Fri, Sep 16, 2005 - Page 4 News List

Hong Kong's once ubiquitous tailors are becoming a rarity

DYING OUT Only 265 tailor shops remain, down from about 800 in the 1990s. But the territory is still a great place to buy a made-to-measure suit


Manu Melwani, of Sam's Tailor, one of Hong Kong's most famous tailors, takes a customer's measurements at his shop in this photo from June. Hong Kong was once home to thousands of tailors, cutting and stitching up one of the great shopping pleasures. While the number of tailor shops has been shrinking over the years, they're still producing nice suits.


Hong Kong was once home to thousands of tailors cutting and stitching up one of the great shopping pleasures: slipping on a jacket that settles perfectly over your shoulders and stepping into trousers that gently hug your waist and break exactly where you want them to.

But the number of tailor shops has been shrinking over the years due to many factors: the dress-down trend, sky-high rents, inexpensive off-the-rack clothing and a shortage of skilled labor.

Despite the decline, Hong Kong is still a great place to get a suit, though shoppers hoping to get both quality and cut-rate prices will likely be disappointed. Inexpensive suits can be found, but customers need to be alert for dodgy practices, like using fake designer fabric and farming out suits to sweatshops in China.

Hong Kong owes much of its reputation for being a global capital of the bourgeois tailoring industry to an unlikely source: communism.

When Mao Zedong (毛澤東) and his scruffy guerrilla army took over China in 1949, many of China's best tailors fled to Hong Kong. They accurately predicted what China's style trend would be for the next few decades: the snappy pinstripe and tweed would be replaced by drab, baggy, blue cotton Mao suits.

Most of the tailors came from Shanghai, once a swanky, decadent bastion of capitalism that had close ties to the West and quickly absorbed foreign fashions, said Peter Lam, a manager at Jimmy Chen & Co, an upscale tailor shop in the ritzy Peninsula Hotel.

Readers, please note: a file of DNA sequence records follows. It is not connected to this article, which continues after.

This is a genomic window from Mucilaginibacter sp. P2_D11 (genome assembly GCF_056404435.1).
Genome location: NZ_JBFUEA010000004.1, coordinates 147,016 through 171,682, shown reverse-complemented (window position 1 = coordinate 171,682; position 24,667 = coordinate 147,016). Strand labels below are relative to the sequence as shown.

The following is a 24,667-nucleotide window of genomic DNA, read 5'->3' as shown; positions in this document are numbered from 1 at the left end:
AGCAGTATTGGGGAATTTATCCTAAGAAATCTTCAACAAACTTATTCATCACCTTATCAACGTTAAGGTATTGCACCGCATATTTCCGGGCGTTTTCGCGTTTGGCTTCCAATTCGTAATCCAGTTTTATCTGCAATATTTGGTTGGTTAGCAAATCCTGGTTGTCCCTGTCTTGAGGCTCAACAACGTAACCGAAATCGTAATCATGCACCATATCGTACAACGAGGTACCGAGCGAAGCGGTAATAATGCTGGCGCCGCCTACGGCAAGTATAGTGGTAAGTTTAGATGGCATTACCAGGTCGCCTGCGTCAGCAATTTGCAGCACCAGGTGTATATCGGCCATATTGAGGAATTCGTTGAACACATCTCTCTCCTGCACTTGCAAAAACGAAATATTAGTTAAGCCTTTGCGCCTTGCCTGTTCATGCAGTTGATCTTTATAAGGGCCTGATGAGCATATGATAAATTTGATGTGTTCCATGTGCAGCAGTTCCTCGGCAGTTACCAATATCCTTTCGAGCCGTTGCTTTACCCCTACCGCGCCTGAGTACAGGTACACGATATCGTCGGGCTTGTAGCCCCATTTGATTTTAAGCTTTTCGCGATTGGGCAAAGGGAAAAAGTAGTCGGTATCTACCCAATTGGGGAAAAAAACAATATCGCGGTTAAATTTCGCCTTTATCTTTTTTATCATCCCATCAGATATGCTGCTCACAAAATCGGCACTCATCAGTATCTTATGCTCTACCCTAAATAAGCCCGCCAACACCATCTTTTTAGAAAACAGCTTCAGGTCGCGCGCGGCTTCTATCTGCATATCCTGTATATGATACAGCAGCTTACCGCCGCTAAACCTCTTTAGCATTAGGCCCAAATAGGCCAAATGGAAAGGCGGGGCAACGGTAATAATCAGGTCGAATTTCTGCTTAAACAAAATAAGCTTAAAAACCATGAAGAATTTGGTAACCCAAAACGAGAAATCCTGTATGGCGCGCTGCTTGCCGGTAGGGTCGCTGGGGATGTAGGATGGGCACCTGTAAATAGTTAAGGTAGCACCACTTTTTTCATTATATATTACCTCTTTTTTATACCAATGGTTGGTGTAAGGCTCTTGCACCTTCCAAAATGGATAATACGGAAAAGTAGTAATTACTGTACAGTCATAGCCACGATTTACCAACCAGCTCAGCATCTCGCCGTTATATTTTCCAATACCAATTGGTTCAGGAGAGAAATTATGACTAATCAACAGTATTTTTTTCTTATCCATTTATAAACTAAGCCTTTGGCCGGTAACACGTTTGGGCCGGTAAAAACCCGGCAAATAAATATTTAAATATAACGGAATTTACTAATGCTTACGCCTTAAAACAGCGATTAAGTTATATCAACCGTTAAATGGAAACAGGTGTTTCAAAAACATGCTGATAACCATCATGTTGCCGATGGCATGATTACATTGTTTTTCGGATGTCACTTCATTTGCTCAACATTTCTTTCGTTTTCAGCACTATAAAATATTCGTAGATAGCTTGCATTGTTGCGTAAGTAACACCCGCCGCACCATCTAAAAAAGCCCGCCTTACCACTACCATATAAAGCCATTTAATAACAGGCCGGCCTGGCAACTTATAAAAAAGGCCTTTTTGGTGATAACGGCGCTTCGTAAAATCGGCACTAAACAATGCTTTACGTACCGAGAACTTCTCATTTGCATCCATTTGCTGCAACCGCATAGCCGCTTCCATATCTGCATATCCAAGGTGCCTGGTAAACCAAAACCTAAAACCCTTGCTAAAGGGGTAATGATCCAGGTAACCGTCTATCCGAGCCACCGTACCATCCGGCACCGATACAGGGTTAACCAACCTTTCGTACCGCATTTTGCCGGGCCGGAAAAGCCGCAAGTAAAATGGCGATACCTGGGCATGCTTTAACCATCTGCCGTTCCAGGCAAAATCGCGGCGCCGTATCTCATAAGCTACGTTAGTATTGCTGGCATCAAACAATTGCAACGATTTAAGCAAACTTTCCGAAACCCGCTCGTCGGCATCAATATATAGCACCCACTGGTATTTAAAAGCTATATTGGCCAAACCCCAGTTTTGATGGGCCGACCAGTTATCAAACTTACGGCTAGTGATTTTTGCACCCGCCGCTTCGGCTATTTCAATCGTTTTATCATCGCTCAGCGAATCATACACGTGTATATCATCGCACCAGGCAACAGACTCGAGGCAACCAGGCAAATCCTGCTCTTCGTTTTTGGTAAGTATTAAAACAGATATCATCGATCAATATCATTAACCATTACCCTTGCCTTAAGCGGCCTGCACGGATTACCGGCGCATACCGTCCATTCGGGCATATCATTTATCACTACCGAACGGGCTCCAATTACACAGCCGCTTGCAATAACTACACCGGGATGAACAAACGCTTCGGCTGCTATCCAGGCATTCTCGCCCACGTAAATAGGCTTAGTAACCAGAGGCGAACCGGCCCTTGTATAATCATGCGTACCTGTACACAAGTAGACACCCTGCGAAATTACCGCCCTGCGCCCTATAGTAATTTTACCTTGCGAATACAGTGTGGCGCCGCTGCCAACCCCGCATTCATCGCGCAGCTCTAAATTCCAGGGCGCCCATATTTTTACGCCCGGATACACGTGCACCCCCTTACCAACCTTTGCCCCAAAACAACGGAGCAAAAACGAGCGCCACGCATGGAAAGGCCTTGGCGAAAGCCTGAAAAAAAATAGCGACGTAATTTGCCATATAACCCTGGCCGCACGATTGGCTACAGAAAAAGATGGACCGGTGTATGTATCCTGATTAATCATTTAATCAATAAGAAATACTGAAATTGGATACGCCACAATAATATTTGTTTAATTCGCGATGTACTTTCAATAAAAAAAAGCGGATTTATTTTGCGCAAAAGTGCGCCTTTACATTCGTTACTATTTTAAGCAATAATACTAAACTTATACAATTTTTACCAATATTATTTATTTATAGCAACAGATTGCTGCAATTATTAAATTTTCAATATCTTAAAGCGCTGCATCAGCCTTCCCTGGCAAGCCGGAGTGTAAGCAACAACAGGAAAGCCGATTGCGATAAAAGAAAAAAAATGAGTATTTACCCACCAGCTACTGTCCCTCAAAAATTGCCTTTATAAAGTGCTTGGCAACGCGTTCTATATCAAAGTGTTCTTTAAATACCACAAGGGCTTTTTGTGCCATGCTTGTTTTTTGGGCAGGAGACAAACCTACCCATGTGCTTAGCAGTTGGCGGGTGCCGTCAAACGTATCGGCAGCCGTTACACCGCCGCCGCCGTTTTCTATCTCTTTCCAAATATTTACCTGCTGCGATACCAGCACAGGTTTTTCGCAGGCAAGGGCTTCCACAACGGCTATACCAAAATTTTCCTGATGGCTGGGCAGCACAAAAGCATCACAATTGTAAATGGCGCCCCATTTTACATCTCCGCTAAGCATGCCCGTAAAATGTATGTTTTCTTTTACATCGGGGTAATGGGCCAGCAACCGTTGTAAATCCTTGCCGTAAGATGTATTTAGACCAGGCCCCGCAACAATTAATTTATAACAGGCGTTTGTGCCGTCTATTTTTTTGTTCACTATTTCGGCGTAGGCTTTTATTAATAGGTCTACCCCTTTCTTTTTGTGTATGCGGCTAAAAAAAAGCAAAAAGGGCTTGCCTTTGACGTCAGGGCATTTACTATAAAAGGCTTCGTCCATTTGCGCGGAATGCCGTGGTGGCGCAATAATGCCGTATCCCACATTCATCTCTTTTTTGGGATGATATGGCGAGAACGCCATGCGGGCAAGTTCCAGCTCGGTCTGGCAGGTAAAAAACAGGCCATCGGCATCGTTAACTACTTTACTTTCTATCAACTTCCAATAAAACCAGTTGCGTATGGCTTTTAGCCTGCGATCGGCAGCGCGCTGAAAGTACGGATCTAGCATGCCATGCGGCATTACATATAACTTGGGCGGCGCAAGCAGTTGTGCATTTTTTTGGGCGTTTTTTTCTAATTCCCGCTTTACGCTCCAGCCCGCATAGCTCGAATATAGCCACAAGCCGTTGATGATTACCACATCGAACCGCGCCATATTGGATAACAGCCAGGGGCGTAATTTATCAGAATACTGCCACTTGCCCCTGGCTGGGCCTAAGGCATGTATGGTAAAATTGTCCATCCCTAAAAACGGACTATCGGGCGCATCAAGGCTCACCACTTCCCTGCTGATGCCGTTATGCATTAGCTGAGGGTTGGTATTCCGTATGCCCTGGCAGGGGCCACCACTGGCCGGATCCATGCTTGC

But Lam said that in recent years, many of the old Shanghai tailoring families have closed their shops because the younger generation doesn't want to get into the trade. He said his chain, owned by a Shanghainese, once had eight stores but now only has two because it's difficult to find skilled tailors.

"In the early 50s, a lot of tailors from Shanghai had big families, four to five children," said Lam, who sells suits for between HK$6,000 (US$771) and HK$20,000. "There was no compulsory education, so some of the younger children who didn't do well in school worked in the shop."

According to government figures, Hong Kong had 815 tailor shops that employed 2,954 people in 1991. By the end of last year, the number of shops dwindled to 265 with a work force six times smaller at 508.

The remaining tailors sew away on a business battlefield where two of Asia's most ancient and dominant cultures -- China and India -- slug it out.

The ethnic rivalry and mutual stereotyping can be intense.

The Chinese say the Indians don't respect the Shanghai traditions of quality. The Indians says the Chinese overprice their suits.

The Chinese scoff at the package deals offered by the Indians, whose stores dominate the cramped arcades in the touristy Tsimshatsui shopping district.

The Indian tailors employ hawkers who stand in the street passing out fliers. One advertises a package deal that includes a suit, one jacket, slacks, a shirt and two ties for HK$1,880.

The pudgy and talkative Lam looks at the flier and says, "These are the people who are ruining the image of Hong Kong tailors."

But down the block from the Peninsula Hotel, Indian tailor Andy Punjabi stresses what a good deal he's offering his customers.

"We make less profit per suit and sell more suits," said Punjabi, who sells suits for about US$250 in his cramped shop, a little larger than a walk-in closet.

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